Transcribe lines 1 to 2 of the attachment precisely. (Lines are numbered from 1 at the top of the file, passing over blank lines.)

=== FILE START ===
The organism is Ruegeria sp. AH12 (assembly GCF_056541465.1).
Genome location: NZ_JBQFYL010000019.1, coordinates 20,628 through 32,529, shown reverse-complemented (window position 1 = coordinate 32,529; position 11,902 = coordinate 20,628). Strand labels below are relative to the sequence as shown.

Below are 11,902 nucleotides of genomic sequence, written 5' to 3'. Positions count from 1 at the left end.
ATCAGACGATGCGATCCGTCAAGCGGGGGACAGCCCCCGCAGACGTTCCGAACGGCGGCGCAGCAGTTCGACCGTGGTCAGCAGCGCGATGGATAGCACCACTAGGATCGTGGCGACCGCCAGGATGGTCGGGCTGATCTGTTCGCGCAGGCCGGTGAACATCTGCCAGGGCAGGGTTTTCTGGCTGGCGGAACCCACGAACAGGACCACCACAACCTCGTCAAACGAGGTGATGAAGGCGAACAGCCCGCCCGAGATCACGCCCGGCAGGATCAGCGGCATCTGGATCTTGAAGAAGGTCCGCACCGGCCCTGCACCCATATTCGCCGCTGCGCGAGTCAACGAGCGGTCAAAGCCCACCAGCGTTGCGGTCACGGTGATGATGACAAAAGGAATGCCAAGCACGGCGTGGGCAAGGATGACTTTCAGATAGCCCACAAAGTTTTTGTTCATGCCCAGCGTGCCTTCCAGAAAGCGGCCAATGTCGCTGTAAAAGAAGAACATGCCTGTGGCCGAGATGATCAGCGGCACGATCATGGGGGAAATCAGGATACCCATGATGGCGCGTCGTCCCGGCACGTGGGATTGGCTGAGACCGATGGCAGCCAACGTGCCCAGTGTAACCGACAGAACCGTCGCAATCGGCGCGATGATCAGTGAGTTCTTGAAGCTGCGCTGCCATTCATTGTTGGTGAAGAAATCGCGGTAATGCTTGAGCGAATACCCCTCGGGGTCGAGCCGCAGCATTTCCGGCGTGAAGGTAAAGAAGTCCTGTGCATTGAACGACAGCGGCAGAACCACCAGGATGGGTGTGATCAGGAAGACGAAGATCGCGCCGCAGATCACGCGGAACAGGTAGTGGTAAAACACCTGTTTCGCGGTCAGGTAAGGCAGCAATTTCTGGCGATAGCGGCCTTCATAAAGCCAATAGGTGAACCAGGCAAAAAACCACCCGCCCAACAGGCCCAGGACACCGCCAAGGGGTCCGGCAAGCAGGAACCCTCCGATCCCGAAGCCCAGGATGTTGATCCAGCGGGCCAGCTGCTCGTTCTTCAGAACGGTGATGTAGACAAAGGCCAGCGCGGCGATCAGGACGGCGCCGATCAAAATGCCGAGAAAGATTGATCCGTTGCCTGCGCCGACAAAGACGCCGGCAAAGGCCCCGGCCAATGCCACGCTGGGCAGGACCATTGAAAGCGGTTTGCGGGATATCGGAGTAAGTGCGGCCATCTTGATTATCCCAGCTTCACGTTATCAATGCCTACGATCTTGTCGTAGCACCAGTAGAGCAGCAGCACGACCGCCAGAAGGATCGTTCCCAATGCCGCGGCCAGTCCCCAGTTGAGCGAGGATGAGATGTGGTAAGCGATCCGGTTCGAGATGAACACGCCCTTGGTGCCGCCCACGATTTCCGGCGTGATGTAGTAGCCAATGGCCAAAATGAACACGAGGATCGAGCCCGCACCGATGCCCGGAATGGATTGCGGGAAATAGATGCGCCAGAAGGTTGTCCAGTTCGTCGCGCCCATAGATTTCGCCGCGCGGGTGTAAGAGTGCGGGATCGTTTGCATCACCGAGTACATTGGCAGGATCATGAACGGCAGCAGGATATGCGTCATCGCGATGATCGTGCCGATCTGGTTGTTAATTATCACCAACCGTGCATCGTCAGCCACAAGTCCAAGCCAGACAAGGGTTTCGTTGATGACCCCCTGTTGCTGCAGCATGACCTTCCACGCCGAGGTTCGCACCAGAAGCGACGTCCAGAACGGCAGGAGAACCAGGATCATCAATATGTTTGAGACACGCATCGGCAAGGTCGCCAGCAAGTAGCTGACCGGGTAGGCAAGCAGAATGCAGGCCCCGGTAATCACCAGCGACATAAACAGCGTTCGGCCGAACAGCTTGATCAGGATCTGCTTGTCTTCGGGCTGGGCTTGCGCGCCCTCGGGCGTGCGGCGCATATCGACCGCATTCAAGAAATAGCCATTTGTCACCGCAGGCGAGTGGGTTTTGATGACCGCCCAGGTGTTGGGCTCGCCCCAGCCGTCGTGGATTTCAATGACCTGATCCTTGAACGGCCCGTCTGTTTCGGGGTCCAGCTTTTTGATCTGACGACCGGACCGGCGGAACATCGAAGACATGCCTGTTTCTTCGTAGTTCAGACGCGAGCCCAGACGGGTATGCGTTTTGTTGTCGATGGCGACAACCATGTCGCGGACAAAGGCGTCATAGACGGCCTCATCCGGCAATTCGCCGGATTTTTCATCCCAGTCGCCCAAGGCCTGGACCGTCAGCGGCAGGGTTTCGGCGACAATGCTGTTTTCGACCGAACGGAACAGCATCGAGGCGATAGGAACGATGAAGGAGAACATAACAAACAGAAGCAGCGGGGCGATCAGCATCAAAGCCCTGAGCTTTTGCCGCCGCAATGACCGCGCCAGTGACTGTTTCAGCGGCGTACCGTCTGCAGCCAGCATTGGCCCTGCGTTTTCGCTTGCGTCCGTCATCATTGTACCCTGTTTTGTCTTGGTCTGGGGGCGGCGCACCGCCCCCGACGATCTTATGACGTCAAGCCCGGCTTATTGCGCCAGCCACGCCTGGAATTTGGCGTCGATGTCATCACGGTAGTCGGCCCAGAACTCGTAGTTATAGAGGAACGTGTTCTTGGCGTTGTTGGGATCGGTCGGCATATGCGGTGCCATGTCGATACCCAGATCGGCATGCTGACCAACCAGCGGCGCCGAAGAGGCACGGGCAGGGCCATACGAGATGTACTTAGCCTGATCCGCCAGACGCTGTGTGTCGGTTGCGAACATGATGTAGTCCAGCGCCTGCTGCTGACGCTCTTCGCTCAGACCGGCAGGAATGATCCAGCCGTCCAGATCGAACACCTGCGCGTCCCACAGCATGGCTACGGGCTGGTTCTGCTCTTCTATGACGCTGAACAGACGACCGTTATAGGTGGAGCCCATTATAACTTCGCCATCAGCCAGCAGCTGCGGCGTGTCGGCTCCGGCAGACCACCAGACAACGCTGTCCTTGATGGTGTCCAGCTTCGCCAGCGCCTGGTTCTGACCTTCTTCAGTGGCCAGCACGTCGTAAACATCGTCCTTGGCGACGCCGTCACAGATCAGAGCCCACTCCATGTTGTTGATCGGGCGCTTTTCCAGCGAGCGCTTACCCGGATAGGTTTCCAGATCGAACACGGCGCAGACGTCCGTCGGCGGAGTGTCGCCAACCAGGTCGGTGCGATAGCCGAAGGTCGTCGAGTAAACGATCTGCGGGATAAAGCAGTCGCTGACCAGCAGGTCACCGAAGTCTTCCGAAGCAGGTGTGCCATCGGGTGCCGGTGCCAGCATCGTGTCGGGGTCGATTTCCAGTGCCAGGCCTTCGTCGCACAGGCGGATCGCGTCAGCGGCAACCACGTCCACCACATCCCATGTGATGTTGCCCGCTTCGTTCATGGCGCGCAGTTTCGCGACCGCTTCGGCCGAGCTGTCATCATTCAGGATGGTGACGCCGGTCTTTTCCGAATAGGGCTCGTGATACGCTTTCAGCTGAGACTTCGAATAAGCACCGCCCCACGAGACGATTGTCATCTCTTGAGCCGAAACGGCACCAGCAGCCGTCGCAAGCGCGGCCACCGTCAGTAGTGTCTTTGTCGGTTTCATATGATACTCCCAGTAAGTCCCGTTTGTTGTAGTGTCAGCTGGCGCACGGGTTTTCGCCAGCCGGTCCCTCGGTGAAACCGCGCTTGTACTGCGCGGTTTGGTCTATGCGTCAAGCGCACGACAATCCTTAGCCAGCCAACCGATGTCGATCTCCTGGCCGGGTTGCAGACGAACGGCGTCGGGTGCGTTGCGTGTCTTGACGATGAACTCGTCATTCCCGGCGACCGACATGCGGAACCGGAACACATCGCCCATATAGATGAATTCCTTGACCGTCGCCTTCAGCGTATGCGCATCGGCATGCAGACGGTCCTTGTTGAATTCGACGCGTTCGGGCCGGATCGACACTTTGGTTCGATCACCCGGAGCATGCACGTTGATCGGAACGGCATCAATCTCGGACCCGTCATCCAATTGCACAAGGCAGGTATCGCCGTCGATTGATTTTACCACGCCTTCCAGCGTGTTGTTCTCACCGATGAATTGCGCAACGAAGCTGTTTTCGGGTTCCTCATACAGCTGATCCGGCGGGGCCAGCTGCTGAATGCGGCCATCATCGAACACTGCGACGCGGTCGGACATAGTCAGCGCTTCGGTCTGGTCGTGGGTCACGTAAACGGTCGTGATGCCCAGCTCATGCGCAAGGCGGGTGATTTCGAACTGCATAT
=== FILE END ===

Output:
The organism is Ruegeria sp. AH12 (assembly GCF_056541465.1).
Genome location: NZ_JBQFYL010000019.1, coordinates 20,628 through 32,529, shown reverse-complemented (window position 1 = coordinate 32,529; position 11,902 = coordinate 20,628). Strand labels below are relative to the sequence as shown.